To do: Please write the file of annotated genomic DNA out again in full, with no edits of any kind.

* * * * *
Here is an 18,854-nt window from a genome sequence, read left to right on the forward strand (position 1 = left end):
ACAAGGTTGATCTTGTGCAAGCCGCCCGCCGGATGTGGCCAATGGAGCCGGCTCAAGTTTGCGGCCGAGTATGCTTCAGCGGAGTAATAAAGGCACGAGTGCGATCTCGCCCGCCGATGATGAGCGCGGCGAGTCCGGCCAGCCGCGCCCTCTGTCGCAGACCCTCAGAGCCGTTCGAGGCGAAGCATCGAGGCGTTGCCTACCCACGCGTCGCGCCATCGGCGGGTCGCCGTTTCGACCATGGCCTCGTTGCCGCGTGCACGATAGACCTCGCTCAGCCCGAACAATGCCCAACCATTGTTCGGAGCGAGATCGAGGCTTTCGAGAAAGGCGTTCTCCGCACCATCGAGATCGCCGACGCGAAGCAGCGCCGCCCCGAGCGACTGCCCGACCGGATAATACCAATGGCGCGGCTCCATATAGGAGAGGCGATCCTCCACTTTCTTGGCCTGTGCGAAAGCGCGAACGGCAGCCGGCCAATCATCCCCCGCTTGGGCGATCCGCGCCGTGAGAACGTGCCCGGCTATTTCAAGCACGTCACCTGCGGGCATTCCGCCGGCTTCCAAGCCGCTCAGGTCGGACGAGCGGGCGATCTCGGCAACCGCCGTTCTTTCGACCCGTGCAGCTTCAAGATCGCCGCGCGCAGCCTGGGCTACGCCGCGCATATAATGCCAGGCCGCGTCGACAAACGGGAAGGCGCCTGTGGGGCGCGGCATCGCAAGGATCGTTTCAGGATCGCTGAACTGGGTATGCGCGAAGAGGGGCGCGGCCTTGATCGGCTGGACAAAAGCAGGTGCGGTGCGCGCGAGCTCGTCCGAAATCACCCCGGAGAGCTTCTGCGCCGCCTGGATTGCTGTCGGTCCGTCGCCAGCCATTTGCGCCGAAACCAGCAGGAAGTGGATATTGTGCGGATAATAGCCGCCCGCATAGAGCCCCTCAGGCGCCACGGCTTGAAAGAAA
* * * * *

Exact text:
Here is an 18,854-nt window from a genome sequence, read left to right on the forward strand (position 1 = left end):
ACAAGGTTGATCTTGTGCAAGCCGCCCGCCGGATGTGGCCAATGGAGCCGGCTCAAGTTTGCGGCCGAGTATGCTTCAGCGGAGTAATAAAGGCACGAGTGCGATCTCGCCCGCCGATGATGAGCGCGGCGAGTCCGGCCAGCCGCGCCCTCTGTCGCAGACCCTCAGAGCCGTTCGAGGCGAAGCATCGAGGCGTTGCCTACCCACGCGTCGCGCCATCGGCGGGTCGCCGTTTCGACCATGGCCTCGTTGCCGCGTGCACGATAGACCTCGCTCAGCCCGAACAATGCCCAACCATTGTTCGGAGCGAGATCGAGGCTTTCGAGAAAGGCGTTCTCCGCACCATCGAGATCGCCGACGCGAAGCAGCGCCGCCCCGAGCGACTGCCCGACCGGATAATACCAATGGCGCGGCTCCATATAGGAGAGGCGATCCTCCACTTTCTTGGCCTGTGCGAAAGCGCGAACGGCAGCCGGCCAATCATCCCCCGCTTGGGCGATCCGCGCCGTGAGAACGTGCCCGGCTATTTCAAGCACGTCACCTGCGGGCATTCCGCCGGCTTCCAAGCCGCTCAGGTCGGACGAGCGGGCGATCTCGGCAACCGCCGTTCTTTCGACCCGTGCAGCTTCAAGATCGCCGCGCGCAGCCTGGGCTACGCCGCGCATATAATGCCAGGCCGCGTCGACAAACGGGAAGGCGCCTGTGGGGCGCGGCATCGCAAGGATCGTTTCAGGATCGCTGAACTGGGTATGCGCGAAGAGGGGCGCGGCCTTGATCGGCTGGACAAAAGCAGGTGCGGTGCGCGCGAGCTCGTCCGAAATCACCCCGGAGAGCTTCTGCGCCGCCTGGATTGCTGTCGGTCCGTCGCCAGCCATTTGCGCCGAAACCAGCAGGAAGTGGATATTGTGCGGATAATAGCCGCCCGCATAGAGCCCCTCAGGCGCCACGGCTTGAAAGAAA